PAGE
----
The point of Oracle Big Data SQL is accessing and analyzing data in Hadoop and NoSQL sources without requiring a new set of people with a new set of skills. "It's not enough to have big data experiments, you have to be able to operationalize it," said Mendelson. "That means that the people who are used to running your systems need to be able to provide secure access not just to the privileged few, but potentially to everyone."

InformationWeek's new Must Reads is a compendium of our best recent coverage of the Internet of Things. Find out the way in which an aging workforce will drive progress on the Internet of Things, why the IoT isn't as scary as some folks seem to think, how connected machines will change the supply chain, and more. (Free registration required.)

Doug Henschen is Executive Editor of InformationWeek, where he covers the intersection of enterprise applications with information management, business intelligence, big data and analytics. He previously served as editor in chief of Intelligent Enterprise, editor in chief of ... View Full Bio
We welcome your comments on this topic on our social media channels, or [contact us directly] with questions about the site.
2 of 2
Comment  | 
Print  | 
More Insights
Newest First  |  Oldest First  |  Threaded View
User Rank: Ninja
7/29/2014 | 9:05:58 AM
Re: Well in
The oracle data tool will not be able to cover the entire analyses basis but the comforting thing is that its advantages are more than the disadvantages. The other good thing is that it will be able to open up access to Hadoop data in the third quarter. The fascinating thing is that it will enable the oracle data shops to be able to use bigger data with the help and their expertise. The data storage feature will also be increased meaning that the user will be able to get more space to save their data. The oracle team will only need to elaborate more on the capabilities of the map reduce and the yarn too, Plus their capabilities.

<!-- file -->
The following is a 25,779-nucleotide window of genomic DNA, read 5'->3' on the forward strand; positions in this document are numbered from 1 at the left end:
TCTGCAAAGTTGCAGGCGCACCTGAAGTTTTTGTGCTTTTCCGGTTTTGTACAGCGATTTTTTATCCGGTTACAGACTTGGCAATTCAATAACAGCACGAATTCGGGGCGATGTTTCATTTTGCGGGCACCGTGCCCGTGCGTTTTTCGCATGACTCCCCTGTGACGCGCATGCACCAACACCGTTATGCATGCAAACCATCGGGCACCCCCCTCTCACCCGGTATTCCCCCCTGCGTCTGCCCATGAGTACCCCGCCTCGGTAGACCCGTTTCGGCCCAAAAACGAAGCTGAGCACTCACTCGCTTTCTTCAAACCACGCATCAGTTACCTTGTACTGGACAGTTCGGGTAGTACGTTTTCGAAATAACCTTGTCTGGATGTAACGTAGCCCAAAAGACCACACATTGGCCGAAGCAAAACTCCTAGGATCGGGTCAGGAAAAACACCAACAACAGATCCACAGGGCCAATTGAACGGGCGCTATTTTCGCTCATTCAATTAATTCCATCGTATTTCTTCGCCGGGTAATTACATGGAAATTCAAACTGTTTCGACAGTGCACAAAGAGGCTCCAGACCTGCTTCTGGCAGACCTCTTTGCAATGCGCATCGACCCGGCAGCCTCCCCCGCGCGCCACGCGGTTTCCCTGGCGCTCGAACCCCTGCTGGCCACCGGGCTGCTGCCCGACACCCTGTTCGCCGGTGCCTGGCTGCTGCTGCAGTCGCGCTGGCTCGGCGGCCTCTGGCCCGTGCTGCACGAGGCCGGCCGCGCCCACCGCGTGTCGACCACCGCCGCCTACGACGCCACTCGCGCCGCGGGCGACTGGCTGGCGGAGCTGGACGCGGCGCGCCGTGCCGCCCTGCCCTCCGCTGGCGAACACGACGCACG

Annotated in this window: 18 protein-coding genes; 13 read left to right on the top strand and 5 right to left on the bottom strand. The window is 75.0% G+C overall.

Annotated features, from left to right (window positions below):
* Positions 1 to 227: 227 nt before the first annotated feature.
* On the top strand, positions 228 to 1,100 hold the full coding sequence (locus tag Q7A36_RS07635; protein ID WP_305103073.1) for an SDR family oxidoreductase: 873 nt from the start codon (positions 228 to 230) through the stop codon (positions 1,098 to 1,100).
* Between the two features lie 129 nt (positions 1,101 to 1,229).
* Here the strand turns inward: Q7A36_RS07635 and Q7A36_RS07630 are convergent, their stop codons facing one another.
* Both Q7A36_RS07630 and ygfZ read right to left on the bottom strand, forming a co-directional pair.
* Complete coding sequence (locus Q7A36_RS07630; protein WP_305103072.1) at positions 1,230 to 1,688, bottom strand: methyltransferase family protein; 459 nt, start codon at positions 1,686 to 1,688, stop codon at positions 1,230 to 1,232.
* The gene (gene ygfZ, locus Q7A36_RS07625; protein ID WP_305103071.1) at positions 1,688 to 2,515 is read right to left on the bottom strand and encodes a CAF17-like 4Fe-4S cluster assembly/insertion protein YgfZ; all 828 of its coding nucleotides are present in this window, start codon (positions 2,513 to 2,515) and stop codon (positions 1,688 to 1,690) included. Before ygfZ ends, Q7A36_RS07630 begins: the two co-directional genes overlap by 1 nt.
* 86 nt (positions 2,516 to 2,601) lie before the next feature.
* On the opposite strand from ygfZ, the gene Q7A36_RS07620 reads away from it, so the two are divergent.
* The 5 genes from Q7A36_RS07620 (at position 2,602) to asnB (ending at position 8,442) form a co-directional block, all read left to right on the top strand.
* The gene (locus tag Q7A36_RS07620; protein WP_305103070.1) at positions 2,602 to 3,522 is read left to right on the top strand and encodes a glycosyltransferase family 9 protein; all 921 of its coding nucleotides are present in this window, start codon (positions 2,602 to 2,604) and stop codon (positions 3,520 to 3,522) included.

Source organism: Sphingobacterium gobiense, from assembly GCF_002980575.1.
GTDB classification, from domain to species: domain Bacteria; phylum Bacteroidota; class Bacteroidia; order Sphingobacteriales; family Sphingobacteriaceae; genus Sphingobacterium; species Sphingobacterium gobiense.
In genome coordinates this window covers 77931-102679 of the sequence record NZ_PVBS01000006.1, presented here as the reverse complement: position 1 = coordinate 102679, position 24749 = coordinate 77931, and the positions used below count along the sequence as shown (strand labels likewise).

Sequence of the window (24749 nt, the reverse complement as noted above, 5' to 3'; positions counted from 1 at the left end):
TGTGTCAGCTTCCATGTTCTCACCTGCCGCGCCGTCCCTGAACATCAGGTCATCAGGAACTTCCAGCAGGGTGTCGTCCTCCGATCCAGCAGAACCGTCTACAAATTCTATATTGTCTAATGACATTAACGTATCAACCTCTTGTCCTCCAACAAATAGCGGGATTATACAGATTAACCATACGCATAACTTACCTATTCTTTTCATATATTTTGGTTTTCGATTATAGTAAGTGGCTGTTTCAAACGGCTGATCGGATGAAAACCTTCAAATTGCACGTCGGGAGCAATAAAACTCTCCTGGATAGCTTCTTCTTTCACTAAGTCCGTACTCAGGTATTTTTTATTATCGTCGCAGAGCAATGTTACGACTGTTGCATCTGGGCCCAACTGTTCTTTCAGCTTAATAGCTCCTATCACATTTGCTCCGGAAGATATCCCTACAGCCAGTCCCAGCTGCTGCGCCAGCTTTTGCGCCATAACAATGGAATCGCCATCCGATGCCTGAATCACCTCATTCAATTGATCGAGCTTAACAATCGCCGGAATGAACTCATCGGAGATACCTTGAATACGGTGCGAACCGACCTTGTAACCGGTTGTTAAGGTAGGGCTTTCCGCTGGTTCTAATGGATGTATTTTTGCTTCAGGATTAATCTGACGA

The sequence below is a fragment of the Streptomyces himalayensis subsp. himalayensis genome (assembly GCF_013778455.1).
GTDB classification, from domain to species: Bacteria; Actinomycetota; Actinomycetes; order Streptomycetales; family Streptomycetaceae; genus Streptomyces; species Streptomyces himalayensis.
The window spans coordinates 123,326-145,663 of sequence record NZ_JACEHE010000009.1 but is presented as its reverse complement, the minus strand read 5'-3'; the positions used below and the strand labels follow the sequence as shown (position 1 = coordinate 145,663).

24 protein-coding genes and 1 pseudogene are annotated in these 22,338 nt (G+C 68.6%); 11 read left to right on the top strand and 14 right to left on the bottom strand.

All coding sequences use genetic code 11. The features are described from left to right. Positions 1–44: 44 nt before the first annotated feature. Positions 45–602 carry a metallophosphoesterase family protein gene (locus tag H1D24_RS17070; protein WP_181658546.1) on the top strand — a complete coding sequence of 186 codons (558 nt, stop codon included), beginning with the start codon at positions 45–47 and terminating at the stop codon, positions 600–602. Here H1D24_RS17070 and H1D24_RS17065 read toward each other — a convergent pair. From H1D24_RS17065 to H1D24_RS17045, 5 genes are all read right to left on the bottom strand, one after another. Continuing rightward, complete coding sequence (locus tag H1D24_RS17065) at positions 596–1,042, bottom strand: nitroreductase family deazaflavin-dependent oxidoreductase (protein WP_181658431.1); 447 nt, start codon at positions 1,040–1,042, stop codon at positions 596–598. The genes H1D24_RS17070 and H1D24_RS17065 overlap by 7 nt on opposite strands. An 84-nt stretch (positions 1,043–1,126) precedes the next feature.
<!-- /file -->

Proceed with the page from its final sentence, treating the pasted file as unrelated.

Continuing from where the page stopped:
D. Henschen
D. Henschen,
User Rank: Author
7/21/2014 | 3:14:32 PM
SQL and the post-MapReduce Era
There has been a lot said about moving on from MapReduce recently, but I think the big data world needs a clearer understanding of the capabilities of MapReduce, MapReduce 2.0 on YARN and alternatives. As for the Oracle Big Data SQL alternative, Oracle offered the example of correlating Twitter data with customer information, as described above, but I'm hoping to hear about many more examples of what's possible at Oracle Open World (which will, no doubt, be when this feature sees it's general release).
10 Ways to Prepare Your IT Organization for the Next Crisis
Cynthia Harvey, Freelance Journalist, InformationWeek,  5/20/2020
IT Spending Forecast: Unfortunately, It's Going to Hurt
Jessica Davis, Senior Editor, Enterprise Apps,  5/15/2020
Helping Developers and Enterprises Answer the Skills Dilemma
Joao-Pierre S. Ruth, Senior Writer,  5/19/2020
White Papers
Register for InformationWeek Newsletters
Current Issue
Key to Cloud Success: The Right Management
This IT Trend highlights some of the steps IT teams can take to keep their cloud environments running in a safe, efficient manner.
Flash Poll